Again, the characters are new, with a new band of fresh faced 20-somethings brought to the remote cabin for some time away from the city. But unlike the previous group’s weekend of drinking and smooching, this new group is driven by the need to intervene in their friend Mia’s addiction to heroine. Early on, as they watch Mia drop the last of her drugs down a well, they swear that no matter how bad her withdrawal systems get, they will not leave the cabin until she’s really clean… which obviously works to keep them there until long after the book has been discovered and it is much too late for any of them to leave.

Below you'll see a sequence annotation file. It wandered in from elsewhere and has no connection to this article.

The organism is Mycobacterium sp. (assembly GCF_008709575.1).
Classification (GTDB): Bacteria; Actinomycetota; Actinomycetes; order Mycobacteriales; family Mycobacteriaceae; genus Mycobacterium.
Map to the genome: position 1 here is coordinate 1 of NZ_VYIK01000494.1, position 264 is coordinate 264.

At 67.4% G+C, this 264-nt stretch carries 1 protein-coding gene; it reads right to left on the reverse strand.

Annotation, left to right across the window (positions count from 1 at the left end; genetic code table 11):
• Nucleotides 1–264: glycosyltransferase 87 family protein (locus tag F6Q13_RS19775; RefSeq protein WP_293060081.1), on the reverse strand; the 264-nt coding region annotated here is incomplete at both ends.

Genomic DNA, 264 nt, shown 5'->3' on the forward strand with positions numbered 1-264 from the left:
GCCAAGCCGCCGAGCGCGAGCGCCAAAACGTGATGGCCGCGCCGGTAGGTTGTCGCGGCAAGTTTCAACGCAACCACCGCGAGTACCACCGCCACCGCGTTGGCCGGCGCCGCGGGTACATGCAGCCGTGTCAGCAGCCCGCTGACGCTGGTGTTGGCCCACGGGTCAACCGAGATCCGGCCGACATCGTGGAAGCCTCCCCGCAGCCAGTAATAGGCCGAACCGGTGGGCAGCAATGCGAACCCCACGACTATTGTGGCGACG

I loved this new grounded take. Not only did it work to humanize the characters beyond what we typically see in most cabin horror films, but it set up a lot of the mechanics of the story perfectly. The characters aren’t motivated to stay in the cabin just to artificially service the story (usually long past the point of common sense). They’re motivated by a real need that they are all focused on. And once the book has been activated, when the evil spirits of the Evil Dead begin to manipulate Mia, her first cries for help and possessed actions are written off as withdrawal symptoms or an attempt to get the group to abandon their intervention so she can return to the city and relapse. Really, the entire cast is great and do a solid job of making these characters believable even as the actions of the plot start to fly off the rails. Jane Levy as Mia and Shiloh Fernandez as her brother David really center the story with their family history of tragedy and estrangement. And when each of them are asked to step up and play the action hero, they do it fantastically. Unlike the literally fashioned, but still enjoyable, character stereotypes of last year’s Cabin in the Woods, Evil Dead does a great job of having you root for each of the central five characters, and when they fall victim to its horrors, every terribly brutal event is both horrifying and heart breaking.